Parent - - By Banned for Life (Gold) Date 2008-07-31 01:31
How fast the file grows will depend on the length of time the engine runs and the persistent hash write depth. It bad practice to have files that can grow to an unbounded size so its not surprising that a maximum size is established for the file. Its not clear if there will some way to tell if the file is nearly full. Maybe that will be handled by the GUI rather than the engine.

Alan
Parent - - By Vasik Rajlich (Silver) [hu] Date 2008-08-05 21:47
The persistent hash file is itself a hash table (although it's unrelated to the hash table used by the engine during a normal search). This means that you choose the size manually and data is always "hashed" to the appropriate place. When you choose a bigger size, you get fewer collisions and more data is kept.

Note that the phrase "for upstream propagation, we want to save everything, automatically and forever, and we want to be able to merge it with everything that other users have done" is a slight exaggeration. Of course, there are collisions and data is lost. It's just that the collisions (and lost data) are really tiny. A 30-second search might cause 10 entries to be stored, while a 512-mb persistent hash has space for 67,108,864 entries.

Vas
Parent - - By Vempele (Silver) [fi] Date 2008-08-05 21:55 Edited 2008-08-05 22:04

>A 30-second search might cause 10 entries to be stored, while a 512-mb persistent hash has space for 67,108,864 entries.


You're using 8-byte entries?
Parent - By Vasik Rajlich (Silver) [hu] Date 2008-08-05 22:03
Yes.

In theory, I could open the exact format. For example, perhaps some other type of merging operation might make sense, ie. a merge which merges more than 2 files, or which prefers one file over another, etc.

Vas
Parent - - By Banned for Life (Gold) Date 2008-08-05 22:09
A 30-second search might cause 10 entries to be stored, while a 512-mb persistent hash has space for 67,108,864 entries.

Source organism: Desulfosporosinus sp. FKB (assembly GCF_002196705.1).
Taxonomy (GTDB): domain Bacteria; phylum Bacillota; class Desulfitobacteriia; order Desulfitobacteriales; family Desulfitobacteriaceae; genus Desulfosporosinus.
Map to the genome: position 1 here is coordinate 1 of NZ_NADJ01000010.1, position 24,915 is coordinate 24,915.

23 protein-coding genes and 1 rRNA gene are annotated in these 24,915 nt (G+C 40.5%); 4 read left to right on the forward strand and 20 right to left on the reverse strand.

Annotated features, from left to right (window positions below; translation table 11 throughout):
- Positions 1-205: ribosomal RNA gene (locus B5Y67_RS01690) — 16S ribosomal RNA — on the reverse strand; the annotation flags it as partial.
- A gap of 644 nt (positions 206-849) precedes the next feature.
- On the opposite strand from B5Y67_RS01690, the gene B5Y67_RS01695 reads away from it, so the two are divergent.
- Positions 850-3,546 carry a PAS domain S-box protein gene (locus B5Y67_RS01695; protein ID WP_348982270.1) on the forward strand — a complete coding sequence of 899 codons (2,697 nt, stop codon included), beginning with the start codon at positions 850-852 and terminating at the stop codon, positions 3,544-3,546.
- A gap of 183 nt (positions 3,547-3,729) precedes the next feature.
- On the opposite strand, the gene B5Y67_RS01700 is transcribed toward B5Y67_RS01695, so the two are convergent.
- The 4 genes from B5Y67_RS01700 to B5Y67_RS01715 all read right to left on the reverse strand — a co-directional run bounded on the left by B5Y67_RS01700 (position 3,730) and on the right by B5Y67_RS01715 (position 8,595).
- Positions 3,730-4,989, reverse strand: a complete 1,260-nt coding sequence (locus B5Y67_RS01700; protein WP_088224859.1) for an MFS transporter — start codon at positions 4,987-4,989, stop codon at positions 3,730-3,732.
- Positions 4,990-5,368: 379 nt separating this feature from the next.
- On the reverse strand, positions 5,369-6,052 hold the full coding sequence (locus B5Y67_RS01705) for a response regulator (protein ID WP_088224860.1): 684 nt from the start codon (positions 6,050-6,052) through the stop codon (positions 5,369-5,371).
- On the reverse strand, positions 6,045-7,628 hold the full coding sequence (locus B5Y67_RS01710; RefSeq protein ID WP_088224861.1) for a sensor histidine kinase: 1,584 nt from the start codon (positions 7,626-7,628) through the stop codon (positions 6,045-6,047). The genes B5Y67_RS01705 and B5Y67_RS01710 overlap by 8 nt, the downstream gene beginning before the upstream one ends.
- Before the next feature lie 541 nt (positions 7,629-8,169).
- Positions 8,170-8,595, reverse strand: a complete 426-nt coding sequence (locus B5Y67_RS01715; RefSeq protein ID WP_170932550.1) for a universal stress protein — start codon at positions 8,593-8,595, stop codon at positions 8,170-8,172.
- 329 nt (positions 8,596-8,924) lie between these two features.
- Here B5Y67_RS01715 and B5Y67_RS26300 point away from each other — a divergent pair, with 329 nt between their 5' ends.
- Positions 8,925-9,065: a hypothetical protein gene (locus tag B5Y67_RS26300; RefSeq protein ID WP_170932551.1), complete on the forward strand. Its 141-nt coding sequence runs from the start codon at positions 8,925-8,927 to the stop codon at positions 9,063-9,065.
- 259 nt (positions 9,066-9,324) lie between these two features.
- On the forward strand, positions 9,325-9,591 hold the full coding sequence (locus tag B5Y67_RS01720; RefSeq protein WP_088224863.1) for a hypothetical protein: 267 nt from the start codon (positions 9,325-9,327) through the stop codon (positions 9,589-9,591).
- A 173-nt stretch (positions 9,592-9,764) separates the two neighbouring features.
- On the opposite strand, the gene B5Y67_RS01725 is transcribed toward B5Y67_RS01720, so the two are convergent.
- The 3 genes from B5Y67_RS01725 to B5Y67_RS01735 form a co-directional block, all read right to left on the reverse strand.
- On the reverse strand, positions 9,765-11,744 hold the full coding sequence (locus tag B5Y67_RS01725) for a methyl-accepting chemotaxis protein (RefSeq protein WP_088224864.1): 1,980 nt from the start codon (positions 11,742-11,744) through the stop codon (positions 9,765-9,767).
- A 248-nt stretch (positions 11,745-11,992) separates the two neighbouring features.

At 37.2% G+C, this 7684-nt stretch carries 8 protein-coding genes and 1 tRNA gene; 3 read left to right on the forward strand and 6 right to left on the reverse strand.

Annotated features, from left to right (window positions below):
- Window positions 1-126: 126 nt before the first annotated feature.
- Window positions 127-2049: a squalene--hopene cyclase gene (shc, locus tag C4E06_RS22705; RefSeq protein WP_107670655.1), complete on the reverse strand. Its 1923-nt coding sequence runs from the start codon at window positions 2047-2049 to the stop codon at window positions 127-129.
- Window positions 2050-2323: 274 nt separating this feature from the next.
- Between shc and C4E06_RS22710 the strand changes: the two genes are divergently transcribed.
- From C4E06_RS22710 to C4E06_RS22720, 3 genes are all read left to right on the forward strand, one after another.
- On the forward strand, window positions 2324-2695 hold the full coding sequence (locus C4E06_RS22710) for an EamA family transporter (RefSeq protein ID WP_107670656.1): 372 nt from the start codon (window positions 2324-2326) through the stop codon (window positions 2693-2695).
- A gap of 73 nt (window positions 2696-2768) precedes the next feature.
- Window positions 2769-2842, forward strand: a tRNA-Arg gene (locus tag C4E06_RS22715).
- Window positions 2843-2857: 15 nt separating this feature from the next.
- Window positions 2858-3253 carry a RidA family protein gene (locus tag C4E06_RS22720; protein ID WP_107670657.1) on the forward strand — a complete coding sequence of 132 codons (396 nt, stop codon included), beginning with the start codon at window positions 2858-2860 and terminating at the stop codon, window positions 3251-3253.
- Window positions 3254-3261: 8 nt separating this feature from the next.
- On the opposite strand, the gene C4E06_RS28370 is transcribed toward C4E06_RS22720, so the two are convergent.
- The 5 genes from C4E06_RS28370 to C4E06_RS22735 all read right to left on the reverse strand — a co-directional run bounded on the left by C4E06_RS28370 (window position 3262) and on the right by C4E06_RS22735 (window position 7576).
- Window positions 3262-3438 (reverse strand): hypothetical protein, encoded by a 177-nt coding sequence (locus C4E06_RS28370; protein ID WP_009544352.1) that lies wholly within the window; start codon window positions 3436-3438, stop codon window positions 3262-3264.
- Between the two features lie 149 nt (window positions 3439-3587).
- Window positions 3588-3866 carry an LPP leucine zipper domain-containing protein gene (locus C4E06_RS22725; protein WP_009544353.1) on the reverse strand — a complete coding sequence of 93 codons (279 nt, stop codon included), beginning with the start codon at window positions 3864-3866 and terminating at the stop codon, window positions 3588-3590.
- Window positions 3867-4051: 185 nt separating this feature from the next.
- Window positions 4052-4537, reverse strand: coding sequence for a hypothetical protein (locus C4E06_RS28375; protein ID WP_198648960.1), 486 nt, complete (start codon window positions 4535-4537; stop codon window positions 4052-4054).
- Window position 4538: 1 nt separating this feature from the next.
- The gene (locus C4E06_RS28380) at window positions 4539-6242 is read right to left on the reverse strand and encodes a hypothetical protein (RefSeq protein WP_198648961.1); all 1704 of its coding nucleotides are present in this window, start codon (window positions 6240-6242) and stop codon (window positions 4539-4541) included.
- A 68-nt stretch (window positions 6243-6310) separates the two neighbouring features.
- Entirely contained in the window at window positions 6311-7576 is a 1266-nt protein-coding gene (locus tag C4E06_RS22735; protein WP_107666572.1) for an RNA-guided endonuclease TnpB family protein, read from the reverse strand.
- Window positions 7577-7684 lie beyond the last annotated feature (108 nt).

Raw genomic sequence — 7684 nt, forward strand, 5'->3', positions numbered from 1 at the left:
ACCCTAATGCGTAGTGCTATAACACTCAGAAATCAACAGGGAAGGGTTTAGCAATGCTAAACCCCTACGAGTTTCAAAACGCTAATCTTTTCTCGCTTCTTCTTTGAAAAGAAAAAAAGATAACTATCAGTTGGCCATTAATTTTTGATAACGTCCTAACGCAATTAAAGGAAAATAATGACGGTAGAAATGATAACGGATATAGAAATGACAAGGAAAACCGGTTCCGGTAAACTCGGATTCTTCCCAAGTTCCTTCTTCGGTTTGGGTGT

OK, hashing this data seems to be an improvement over the flat file formats I've seen previously. But I must be missing something on the write frequency aspect. Assuming you use an intelligent process for deciding whether to update the file or not (maybe greater depth), I would think you would want to have an intermediate write rate. Not so high as to cause blocking on disk accesses but high enough to store results at reasonable depths. I would think you would want to be saving maybe 1000 positions per second (preferably on a large solid state memory) rather than 10.

Will the persistent hash file store upper and lower bounds or only exact values?

Regards,
Alan
Parent - - By Vasik Rajlich (Silver) [hu] Date 2008-08-06 07:56
The persistent hash only stores exact values, because only exact values are useful from the point of view of upstream propagation. The write frequency is extremely limited, first because exact values are extremely rare (they only exist along the PV), and second because the entire table is prioritized by age rather than depth.

Vas
Parent - - By Banned for Life (Gold) Date 2008-08-19 16:42
and second because the entire table is prioritized by age rather than depth.

That's interesting.

Alan
Parent - - By Vasik Rajlich (Silver) [pl] Date 2008-08-21 11:41
I explained this in a thread which is (IIRC) linked to from the FAQ.

The entire table is one-way associative, always-replace. This is the same as saying that it is prioritized by age.

Vas
Parent - By Vasik Rajlich (Silver) [pl] Date 2008-08-21 11:42
Actually, I realize now - this is that thread :)

Vas
Parent - - By Banned for Life (Gold) Date 2008-08-21 12:43 Edited 2008-08-21 12:48
This is not important, but replacement policy and set associativity are completely independent. You could have a hash table that was N-way set associative purely based on age (each set would be a FIFO queue), or you could have a 1-way set associative hash table that had a very complicated replacement policy. In the FAQ, you mentioned the one-way set associativity, but not the always replace part. In any event, the savings from not having to read before replacement is obvious, so now it is both clear and understandable.